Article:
Newspaper article THE JOURNAL RECORD

Congressional Investigation Centers on Abuses at Hud

Newspaper article THE JOURNAL RECORD

Congressional Investigation Centers on Abuses at Hud

Article excerpt

WASHINGTON - Mismanagement and potential political abuses at the Department of Housing and Urban Development extend far beyond a federal low-income housing program now under scrutiny by Congress and the Justice Department, an internal report shows.

Congressional investigators say they will use the report, by the department's inspector general, Paul A. Adams, as a road map to other housing programs that may have been manipulated in the Reagan administration to benefit prominent Republicans.

The report, a semiannual summary of all investigations conducted by the inspector general's staff, was sent to Congress this week.

It documents ``abuse'' and ``mismanagement'' in a number of programs, and some of the abuses resemble those found in the Section 8 Moderate Rehabilitation Program, which Congress is investigating.

An earlier audit by Adams suggested that millions of dollars in rent subsidies under the program were distributed through the influence of Republican consultants, and that the process used by HUD to select housing projects was not supported by adequate documentation.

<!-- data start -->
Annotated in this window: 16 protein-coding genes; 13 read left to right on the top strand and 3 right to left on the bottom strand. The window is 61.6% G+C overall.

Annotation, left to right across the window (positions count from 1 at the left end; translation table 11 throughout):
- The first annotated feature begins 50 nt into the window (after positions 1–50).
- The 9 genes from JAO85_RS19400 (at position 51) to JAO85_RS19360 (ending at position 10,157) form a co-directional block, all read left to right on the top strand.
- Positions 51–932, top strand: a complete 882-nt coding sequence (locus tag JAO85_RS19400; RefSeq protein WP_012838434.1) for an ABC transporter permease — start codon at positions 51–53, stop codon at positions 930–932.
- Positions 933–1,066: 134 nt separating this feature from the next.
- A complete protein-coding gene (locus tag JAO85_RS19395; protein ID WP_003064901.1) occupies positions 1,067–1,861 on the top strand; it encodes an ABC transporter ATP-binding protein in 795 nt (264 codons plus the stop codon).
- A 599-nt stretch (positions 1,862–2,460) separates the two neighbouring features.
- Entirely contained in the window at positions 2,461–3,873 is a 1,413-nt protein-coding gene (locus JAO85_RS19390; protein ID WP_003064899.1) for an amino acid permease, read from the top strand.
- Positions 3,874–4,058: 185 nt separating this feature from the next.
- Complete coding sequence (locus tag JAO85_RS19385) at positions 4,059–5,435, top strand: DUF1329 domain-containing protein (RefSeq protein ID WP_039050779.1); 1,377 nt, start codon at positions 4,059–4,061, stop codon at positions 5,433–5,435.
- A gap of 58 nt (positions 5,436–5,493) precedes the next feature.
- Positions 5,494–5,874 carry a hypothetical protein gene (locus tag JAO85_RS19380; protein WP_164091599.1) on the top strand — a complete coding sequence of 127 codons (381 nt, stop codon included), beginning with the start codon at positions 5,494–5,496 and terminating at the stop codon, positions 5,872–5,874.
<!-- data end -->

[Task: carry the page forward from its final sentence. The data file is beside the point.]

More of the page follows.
The inspector general's new report shows that the Section 8 program, intended to encourage developers to rehabilitate low-income housing, is one of several programs in which the housing agency authorized large awards on the basis of inadequate or undocumented reviews.

``Our audits continued to show serious problems in HUD's housing programs'' in the final months of the Reagan administration, Adams said in the in to his 85-page report. The document described investigations handled by his office from October 1988 through March.

Although Adams' summary did not disclose new instances of political favoritism or influence peddling, department officials and congressional investigators say they believe that lobbying efforts by prominent Republicans played a significant and as yet unpublicized role in several housing programs.

``The value of Adams' report is that we can now go out and dig and find out if these other programs have been influenced by political shenanigans,'' said a Democratic aide in the House.

``We know where we should look. …

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